China's coal-based energy system and emissions-intensive manufacturing technologies produce drastically more CO2 emissions the same sectors in developed countries. We identify specific industries and provinces where improvements are most needed to reduce the CO2-penalty of trade with China.
Using a simple model that includes infrastructural carbon lock-in, we show that avoiding 2 °C of warming with continued economic growth will require extremely low carbon intensity of new infrastructure--even with immediate action, relatively short infrastructure lifetimes, and the possibility of large negative emissions after 2050.
Peak warming will be proportional to cumulative CO2 emissions, but the rate and velocity of climate change may be very different under different emissions pathways, even when cumulative emissions are equal. Thus, the ability of ecosystems to adapt or migrate is sensitive to the pathway of emissions.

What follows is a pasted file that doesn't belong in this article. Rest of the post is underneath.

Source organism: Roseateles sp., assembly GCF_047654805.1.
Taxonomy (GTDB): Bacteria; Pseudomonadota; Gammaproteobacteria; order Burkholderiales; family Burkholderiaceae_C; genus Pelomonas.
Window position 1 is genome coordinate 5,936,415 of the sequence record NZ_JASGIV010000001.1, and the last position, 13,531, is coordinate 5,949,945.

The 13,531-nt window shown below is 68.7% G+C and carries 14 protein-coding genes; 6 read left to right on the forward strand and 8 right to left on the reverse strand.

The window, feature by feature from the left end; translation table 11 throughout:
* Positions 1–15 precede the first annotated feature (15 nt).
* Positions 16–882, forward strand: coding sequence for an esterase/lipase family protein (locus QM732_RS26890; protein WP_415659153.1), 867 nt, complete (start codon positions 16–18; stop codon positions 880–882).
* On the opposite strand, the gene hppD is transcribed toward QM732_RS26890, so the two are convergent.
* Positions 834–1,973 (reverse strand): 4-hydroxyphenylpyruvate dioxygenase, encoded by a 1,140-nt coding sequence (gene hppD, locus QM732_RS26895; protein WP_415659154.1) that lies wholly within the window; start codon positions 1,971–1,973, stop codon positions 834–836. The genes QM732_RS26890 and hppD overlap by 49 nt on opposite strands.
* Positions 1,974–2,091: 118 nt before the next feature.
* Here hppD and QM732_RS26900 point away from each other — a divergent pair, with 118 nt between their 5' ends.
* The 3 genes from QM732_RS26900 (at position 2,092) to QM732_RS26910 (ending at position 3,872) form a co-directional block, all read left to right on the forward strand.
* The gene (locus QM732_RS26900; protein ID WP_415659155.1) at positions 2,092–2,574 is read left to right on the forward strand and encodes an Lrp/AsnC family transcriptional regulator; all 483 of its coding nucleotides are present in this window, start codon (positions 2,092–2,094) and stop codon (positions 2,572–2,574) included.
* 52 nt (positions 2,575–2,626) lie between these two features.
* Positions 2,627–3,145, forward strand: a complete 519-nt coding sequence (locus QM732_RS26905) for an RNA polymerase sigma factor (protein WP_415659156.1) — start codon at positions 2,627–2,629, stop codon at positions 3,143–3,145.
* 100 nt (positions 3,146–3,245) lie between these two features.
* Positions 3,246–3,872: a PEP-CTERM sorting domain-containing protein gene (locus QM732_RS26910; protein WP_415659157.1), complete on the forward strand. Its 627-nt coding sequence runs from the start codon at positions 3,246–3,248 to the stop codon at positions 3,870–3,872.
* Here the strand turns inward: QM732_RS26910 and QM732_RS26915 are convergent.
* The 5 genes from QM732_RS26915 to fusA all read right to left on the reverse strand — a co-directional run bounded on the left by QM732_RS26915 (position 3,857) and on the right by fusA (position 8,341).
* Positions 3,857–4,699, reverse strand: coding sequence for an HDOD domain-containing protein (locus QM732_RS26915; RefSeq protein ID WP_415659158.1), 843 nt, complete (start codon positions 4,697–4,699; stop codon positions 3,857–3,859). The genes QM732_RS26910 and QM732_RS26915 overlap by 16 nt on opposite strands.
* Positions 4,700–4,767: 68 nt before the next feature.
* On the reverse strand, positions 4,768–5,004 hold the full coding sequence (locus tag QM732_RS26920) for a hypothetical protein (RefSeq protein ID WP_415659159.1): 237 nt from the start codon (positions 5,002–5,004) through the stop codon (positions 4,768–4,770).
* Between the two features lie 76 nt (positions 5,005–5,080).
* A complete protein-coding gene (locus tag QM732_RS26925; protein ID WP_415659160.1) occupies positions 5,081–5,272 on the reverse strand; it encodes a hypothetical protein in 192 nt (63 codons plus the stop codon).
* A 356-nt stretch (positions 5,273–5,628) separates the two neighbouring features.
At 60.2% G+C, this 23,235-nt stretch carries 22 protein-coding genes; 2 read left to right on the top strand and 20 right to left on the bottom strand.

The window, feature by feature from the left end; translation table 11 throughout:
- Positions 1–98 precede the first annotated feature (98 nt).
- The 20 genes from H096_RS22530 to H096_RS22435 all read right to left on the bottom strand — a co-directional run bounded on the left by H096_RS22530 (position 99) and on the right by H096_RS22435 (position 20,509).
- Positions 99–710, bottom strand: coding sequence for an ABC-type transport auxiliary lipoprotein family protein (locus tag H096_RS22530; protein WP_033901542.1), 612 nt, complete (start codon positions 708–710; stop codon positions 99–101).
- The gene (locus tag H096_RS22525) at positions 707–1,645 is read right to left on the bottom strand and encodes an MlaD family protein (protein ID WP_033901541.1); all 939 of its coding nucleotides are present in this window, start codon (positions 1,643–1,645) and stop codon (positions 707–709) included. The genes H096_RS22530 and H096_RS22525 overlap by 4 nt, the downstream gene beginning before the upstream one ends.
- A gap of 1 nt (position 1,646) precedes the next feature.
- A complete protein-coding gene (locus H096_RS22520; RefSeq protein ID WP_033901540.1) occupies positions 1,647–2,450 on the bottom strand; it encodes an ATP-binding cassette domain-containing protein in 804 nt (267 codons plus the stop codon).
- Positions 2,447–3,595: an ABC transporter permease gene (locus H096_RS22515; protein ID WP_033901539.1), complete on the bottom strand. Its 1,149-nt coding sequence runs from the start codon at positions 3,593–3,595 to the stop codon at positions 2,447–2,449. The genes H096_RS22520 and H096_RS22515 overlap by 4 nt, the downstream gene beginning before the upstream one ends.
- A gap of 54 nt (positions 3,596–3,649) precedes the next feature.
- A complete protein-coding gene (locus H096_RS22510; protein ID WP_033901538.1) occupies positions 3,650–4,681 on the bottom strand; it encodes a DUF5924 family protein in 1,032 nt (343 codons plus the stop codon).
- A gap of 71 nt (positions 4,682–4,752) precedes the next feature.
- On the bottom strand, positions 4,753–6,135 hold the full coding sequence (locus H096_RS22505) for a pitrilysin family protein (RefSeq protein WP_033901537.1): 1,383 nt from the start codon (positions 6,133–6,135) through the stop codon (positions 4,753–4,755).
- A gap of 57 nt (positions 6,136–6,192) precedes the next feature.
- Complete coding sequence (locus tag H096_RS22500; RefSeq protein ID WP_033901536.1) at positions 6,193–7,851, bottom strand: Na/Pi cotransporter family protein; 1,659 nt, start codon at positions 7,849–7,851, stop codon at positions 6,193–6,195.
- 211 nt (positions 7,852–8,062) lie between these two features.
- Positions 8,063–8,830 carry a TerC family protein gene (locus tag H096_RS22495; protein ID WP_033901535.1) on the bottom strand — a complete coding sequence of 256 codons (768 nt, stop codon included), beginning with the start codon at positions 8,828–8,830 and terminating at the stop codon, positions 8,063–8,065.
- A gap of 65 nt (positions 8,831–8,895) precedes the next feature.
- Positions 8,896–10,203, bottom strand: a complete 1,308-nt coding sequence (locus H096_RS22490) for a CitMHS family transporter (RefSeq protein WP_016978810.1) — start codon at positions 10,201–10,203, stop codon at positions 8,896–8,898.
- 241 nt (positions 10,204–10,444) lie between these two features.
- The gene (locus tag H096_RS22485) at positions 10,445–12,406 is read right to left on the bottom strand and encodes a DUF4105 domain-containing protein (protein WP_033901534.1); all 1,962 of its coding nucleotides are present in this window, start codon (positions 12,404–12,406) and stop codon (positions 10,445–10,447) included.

Several thousand measurements of Chinese coal and clinker indicate that CO2 emissions in China have been overestimated by 14% in recent years, or about 2.5 billion tons of CO2 per year. This is a very large revision with important implications for international climate negotiations and assessments of the global carbon cycle.
US CO2 emissions dropped 11% between 2007-2013; a trend has been widely attributed to the increased use of natural gas over coal. We decompose the drivers of the decline and show that the recent economic downturn and not the gas boom deserves most of the credit for the decrease in emissions.